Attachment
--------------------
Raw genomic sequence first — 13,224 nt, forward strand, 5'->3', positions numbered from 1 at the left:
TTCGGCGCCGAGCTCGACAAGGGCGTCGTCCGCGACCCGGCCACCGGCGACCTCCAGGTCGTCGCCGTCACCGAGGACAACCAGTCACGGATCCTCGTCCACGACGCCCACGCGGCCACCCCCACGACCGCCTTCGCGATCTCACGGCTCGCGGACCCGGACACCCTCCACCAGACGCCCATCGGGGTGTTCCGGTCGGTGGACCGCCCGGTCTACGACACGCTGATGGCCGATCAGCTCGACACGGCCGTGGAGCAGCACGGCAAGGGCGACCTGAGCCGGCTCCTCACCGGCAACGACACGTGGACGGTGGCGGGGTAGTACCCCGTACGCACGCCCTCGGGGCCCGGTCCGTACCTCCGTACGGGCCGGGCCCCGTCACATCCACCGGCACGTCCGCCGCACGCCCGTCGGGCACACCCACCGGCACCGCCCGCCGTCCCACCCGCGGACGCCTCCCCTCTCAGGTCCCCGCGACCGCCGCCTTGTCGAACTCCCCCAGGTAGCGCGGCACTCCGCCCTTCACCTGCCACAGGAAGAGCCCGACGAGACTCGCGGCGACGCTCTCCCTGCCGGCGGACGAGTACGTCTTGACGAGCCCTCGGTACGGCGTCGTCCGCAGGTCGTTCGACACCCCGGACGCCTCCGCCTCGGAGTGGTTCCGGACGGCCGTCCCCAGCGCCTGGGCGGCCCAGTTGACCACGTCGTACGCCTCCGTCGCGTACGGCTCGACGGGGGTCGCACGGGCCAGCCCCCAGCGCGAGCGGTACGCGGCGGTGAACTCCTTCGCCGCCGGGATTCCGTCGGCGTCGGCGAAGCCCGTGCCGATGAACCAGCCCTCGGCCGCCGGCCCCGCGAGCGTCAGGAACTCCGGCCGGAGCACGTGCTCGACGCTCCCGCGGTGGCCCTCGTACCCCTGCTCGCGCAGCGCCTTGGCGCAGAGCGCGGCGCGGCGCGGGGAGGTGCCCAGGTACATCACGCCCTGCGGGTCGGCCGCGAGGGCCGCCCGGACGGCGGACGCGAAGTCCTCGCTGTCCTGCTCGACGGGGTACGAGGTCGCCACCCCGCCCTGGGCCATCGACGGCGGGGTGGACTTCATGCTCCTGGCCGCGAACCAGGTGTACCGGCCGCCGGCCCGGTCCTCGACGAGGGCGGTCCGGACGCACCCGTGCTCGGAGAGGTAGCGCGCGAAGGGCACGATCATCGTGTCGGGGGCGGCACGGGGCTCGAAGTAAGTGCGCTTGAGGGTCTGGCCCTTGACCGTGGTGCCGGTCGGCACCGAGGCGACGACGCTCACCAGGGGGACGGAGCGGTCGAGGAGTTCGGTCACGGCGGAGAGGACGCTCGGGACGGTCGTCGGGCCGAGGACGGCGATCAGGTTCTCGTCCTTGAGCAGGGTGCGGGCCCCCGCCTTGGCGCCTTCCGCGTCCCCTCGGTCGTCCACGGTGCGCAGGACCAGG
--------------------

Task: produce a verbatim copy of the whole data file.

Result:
Raw genomic sequence first — 13,224 nt, forward strand, 5'->3', positions numbered from 1 at the left:
TTCGGCGCCGAGCTCGACAAGGGCGTCGTCCGCGACCCGGCCACCGGCGACCTCCAGGTCGTCGCCGTCACCGAGGACAACCAGTCACGGATCCTCGTCCACGACGCCCACGCGGCCACCCCCACGACCGCCTTCGCGATCTCACGGCTCGCGGACCCGGACACCCTCCACCAGACGCCCATCGGGGTGTTCCGGTCGGTGGACCGCCCGGTCTACGACACGCTGATGGCCGATCAGCTCGACACGGCCGTGGAGCAGCACGGCAAGGGCGACCTGAGCCGGCTCCTCACCGGCAACGACACGTGGACGGTGGCGGGGTAGTACCCCGTACGCACGCCCTCGGGGCCCGGTCCGTACCTCCGTACGGGCCGGGCCCCGTCACATCCACCGGCACGTCCGCCGCACGCCCGTCGGGCACACCCACCGGCACCGCCCGCCGTCCCACCCGCGGACGCCTCCCCTCTCAGGTCCCCGCGACCGCCGCCTTGTCGAACTCCCCCAGGTAGCGCGGCACTCCGCCCTTCACCTGCCACAGGAAGAGCCCGACGAGACTCGCGGCGACGCTCTCCCTGCCGGCGGACGAGTACGTCTTGACGAGCCCTCGGTACGGCGTCGTCCGCAGGTCGTTCGACACCCCGGACGCCTCCGCCTCGGAGTGGTTCCGGACGGCCGTCCCCAGCGCCTGGGCGGCCCAGTTGACCACGTCGTACGCCTCCGTCGCGTACGGCTCGACGGGGGTCGCACGGGCCAGCCCCCAGCGCGAGCGGTACGCGGCGGTGAACTCCTTCGCCGCCGGGATTCCGTCGGCGTCGGCGAAGCCCGTGCCGATGAACCAGCCCTCGGCCGCCGGCCCCGCGAGCGTCAGGAACTCCGGCCGGAGCACGTGCTCGACGCTCCCGCGGTGGCCCTCGTACCCCTGCTCGCGCAGCGCCTTGGCGCAGAGCGCGGCGCGGCGCGGGGAGGTGCCCAGGTACATCACGCCCTGCGGGTCGGCCGCGAGGGCCGCCCGGACGGCGGACGCGAAGTCCTCGCTGTCCTGCTCGACGGGGTACGAGGTCGCCACCCCGCCCTGGGCCATCGACGGCGGGGTGGACTTCATGCTCCTGGCCGCGAACCAGGTGTACCGGCCGCCGGCCCGGTCCTCGACGAGGGCGGTCCGGACGCACCCGTGCTCGGAGAGGTAGCGCGCGAAGGGCACGATCATCGTGTCGGGGGCGGCACGGGGCTCGAAGTAAGTGCGCTTGAGGGTCTGGCCCTTGACCGTGGTGCCGGTCGGCACCGAGGCGACGACGCTCACCAGGGGGACGGAGCGGTCGAGGAGTTCGGTCACGGCGGAGAGGACGCTCGGGACGGTCGTCGGGCCGAGGACGGCGATCAGGTTCTCGTCCTTGAGCAGGGTGCGGGCCCCCGCCTTGGCGCCTTCCGCGTCCCCTCGGTCGTCCACGGTGCGCAGGACCAGG